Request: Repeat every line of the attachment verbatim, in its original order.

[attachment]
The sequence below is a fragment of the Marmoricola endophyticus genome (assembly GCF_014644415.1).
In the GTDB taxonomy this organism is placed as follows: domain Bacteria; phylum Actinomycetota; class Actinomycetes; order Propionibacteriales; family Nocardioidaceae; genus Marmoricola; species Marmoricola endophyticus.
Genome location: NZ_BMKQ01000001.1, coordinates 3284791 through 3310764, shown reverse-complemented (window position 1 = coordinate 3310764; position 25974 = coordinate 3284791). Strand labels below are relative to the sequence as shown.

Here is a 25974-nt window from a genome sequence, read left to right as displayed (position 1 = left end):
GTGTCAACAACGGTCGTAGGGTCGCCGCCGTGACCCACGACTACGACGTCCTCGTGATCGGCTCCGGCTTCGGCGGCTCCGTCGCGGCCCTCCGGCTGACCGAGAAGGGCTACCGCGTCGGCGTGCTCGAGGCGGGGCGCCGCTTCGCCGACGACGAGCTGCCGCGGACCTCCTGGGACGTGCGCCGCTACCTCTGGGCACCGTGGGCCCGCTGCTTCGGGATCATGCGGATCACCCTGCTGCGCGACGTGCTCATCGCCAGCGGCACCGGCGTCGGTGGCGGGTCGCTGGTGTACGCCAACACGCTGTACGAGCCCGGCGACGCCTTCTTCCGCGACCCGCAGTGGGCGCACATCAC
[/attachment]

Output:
The sequence below is a fragment of the Marmoricola endophyticus genome (assembly GCF_014644415.1).
In the GTDB taxonomy this organism is placed as follows: domain Bacteria; phylum Actinomycetota; class Actinomycetes; order Propionibacteriales; family Nocardioidaceae; genus Marmoricola; species Marmoricola endophyticus.
Genome location: NZ_BMKQ01000001.1, coordinates 3284791 through 3310764, shown reverse-complemented (window position 1 = coordinate 3310764; position 25974 = coordinate 3284791). Strand labels below are relative to the sequence as shown.

Here is a 25974-nt window from a genome sequence, read left to right as displayed (position 1 = left end):
GTGTCAACAACGGTCGTAGGGTCGCCGCCGTGACCCACGACTACGACGTCCTCGTGATCGGCTCCGGCTTCGGCGGCTCCGTCGCGGCCCTCCGGCTGACCGAGAAGGGCTACCGCGTCGGCGTGCTCGAGGCGGGGCGCCGCTTCGCCGACGACGAGCTGCCGCGGACCTCCTGGGACGTGCGCCGCTACCTCTGGGCACCGTGGGCCCGCTGCTTCGGGATCATGCGGATCACCCTGCTGCGCGACGTGCTCATCGCCAGCGGCACCGGCGTCGGTGGCGGGTCGCTGGTGTACGCCAACACGCTGTACGAGCCCGGCGACGCCTTCTTCCGCGACCCGCAGTGGGCGCACATCAC